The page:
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US-based Sustainable Fisheries Partnership (SFP) with funding from the Walmart Foundation has launched aquaculture improvement projects in Indonesia, China and Thailand
According to the project, shrimp farmers in Indonesia and Thailand and tilapia farmers in China would receive training and knowledge to help them improve their livelihoods and increase collaboration to manage and improve water quality and reduce incidences of disease outbreaks.
Kathleen McLaughlin, president of Walmart Foundation, said, “We are proud to support SFP on this project, which combines environmental sustainability with preserving and sustaining important food sources.”
The aquaculture improvement projects are expected to create a zonal approach to form local management groups for greater sustainability in the fish farming environment, added McLaughlin.
She noted that aquaculture could help assist in the increasing demand for seafood while ensuring that existing fisheries remain sustainable and consistent. “With funding from the Walmart Foundation, SFP will scale up current efforts to reach more farming households through farm level training. This grant will significantly increase the scale of direct impact like improved practices on farms and in post-harvest handling, as well as indirect impacts like policy and industry practices,” revealed McLaughlin.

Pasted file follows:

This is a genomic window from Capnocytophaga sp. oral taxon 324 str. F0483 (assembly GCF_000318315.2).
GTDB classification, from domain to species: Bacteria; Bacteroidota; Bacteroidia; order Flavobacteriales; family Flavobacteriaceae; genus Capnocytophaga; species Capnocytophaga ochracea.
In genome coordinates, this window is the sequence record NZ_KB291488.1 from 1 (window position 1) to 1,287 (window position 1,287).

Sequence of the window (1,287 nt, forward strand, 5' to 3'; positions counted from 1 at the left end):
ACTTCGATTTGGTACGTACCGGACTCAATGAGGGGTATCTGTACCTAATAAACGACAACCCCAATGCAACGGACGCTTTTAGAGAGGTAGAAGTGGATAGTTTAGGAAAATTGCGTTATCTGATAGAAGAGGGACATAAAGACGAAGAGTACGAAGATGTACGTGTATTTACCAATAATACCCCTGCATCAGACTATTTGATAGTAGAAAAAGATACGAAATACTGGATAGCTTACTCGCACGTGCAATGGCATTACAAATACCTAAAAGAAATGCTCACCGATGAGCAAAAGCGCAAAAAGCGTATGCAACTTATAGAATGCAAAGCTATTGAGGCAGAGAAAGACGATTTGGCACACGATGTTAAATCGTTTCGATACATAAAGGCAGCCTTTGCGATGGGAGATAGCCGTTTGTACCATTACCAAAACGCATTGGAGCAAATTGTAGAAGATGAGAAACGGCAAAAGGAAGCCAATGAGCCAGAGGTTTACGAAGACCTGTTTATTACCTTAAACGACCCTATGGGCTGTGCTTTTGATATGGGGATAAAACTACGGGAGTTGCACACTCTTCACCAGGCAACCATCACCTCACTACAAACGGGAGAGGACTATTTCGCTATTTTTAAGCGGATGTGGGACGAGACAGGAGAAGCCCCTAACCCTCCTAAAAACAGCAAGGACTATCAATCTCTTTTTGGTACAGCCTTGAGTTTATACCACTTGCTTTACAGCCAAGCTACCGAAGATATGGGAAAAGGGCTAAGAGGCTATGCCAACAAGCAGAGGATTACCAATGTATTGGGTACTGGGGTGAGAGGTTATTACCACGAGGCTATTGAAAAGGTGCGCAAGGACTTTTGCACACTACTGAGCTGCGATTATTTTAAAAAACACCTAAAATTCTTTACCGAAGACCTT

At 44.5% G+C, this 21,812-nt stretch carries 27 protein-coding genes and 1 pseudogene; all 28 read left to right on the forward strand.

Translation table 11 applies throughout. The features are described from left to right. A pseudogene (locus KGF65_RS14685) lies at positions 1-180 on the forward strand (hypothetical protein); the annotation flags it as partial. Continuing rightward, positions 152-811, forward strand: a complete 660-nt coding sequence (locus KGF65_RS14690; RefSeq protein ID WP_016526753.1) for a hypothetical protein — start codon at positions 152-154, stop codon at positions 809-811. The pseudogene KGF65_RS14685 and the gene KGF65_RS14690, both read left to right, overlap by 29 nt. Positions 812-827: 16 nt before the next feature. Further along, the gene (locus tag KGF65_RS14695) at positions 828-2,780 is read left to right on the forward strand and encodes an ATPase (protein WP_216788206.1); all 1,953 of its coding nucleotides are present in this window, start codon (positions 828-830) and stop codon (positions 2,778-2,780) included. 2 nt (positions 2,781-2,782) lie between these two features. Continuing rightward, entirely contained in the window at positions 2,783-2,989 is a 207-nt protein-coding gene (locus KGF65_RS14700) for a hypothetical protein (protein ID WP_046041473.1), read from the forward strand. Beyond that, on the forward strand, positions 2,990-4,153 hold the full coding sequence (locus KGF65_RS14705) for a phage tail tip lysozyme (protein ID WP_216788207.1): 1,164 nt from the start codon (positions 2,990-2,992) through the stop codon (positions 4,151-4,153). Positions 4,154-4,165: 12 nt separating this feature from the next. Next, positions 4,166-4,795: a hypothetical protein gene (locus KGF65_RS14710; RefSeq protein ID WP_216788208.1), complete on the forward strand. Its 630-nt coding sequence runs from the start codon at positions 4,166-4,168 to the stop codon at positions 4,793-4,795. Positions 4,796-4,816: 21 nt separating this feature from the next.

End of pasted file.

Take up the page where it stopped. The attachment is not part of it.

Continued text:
Anton Immink, aquaculture director at SFP, said that the Indonesian project would focus on the local shrimp farming industry. The project would reach 10,000 farmers in Indonesia, in close collaboration with suppliers and the government.
“The Thailand shrimp project will focus on local resource co-management and specifically target underserved women in farming families through the delivery of training around disease control, water quality monitoring and business management. The grant from the Walmart Foundation will help SFP target a wider area in Thailand to engage more stakeholders in the pursuit of safe and sustainable aquaculture,” added Immink.
China has been the world’s leading tilapia farming region for nearly two decades and the project would help assist the local tilapia industry to improve farming practices, noted McLaughlin.